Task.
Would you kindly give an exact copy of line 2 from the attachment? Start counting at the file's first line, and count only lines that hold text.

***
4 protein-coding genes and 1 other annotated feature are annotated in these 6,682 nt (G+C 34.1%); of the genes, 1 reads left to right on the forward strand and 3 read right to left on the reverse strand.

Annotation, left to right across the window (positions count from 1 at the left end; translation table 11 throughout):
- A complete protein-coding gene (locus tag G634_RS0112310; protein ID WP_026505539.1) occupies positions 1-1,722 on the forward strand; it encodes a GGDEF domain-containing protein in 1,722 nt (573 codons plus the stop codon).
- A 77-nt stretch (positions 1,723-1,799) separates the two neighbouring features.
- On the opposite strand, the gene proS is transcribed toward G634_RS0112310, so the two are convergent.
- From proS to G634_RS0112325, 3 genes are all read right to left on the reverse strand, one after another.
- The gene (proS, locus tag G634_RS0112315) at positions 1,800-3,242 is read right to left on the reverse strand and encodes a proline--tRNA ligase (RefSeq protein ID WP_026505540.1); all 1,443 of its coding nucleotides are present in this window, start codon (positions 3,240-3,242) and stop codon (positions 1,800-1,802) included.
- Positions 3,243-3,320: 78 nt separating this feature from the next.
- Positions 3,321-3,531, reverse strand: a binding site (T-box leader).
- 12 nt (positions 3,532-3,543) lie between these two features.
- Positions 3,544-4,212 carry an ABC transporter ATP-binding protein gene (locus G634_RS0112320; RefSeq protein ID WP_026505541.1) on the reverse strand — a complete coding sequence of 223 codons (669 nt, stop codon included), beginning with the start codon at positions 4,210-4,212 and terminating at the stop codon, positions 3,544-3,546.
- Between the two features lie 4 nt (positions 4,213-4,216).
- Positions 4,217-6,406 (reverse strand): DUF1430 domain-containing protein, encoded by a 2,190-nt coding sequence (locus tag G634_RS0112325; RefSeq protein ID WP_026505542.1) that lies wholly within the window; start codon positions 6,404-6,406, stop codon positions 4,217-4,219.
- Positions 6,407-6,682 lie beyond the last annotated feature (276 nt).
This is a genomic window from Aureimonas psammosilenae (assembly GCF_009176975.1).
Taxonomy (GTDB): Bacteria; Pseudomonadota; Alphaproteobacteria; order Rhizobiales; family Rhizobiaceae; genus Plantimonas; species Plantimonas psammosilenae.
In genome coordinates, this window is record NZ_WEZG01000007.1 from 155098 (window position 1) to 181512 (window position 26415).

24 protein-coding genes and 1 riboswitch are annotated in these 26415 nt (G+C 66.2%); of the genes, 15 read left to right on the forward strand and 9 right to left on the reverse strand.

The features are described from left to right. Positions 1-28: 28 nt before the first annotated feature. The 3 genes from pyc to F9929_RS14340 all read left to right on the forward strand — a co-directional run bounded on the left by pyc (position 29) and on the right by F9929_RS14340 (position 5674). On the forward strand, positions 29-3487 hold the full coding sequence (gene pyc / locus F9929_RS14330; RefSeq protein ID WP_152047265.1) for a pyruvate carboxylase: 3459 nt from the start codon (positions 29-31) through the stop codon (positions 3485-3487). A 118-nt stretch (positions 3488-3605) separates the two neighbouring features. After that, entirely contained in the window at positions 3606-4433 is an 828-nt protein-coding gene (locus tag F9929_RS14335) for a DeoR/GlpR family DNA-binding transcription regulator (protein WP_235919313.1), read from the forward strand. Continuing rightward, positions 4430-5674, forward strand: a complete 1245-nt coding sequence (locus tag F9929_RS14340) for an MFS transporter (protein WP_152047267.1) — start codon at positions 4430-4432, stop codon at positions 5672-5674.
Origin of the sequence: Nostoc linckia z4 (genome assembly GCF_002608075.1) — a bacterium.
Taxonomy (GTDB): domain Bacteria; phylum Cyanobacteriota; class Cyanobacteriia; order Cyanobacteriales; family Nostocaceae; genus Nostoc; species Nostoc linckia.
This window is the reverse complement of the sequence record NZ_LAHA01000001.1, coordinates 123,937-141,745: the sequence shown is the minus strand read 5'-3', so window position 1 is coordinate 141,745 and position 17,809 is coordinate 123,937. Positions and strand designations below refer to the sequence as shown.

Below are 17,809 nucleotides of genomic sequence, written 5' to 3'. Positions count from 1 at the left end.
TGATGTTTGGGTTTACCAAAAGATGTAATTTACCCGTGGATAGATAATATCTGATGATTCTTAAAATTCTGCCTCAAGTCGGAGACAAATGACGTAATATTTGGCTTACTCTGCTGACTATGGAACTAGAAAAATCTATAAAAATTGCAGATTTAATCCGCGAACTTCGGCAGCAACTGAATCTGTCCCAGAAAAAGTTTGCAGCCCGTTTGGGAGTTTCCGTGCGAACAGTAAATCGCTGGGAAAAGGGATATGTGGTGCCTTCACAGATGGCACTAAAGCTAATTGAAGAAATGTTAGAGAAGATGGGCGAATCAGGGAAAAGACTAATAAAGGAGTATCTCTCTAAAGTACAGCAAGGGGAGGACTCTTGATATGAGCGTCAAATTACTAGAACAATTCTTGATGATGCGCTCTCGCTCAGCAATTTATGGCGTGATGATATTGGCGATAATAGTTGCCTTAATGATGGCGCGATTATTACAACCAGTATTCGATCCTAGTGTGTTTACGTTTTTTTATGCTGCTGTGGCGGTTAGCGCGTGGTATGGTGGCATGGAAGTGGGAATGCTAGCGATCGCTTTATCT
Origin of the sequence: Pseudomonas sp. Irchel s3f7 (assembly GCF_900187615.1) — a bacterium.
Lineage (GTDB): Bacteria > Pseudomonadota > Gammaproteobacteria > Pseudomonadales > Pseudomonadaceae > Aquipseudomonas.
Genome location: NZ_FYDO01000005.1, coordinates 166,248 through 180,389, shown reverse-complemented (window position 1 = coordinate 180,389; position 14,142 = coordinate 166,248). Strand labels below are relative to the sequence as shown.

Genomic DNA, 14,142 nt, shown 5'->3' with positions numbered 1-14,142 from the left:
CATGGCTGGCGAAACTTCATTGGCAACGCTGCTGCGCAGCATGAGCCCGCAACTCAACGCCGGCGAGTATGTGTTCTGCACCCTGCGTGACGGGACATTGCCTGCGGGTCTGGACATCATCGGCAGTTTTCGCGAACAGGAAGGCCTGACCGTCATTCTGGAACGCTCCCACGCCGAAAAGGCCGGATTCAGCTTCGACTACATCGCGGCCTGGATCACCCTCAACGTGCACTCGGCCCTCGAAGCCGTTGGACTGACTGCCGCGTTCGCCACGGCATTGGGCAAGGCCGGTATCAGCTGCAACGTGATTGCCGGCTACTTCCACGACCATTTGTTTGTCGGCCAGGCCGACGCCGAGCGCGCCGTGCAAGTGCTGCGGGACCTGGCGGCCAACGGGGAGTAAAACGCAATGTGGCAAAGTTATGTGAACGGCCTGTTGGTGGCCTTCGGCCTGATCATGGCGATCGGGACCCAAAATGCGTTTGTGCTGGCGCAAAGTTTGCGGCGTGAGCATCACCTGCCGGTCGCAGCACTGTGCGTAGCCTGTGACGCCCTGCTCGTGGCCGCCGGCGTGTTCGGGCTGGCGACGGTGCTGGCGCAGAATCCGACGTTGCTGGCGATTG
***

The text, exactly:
Annotation, left to right across the window (positions count from 1 at the left end; translation table 11 throughout):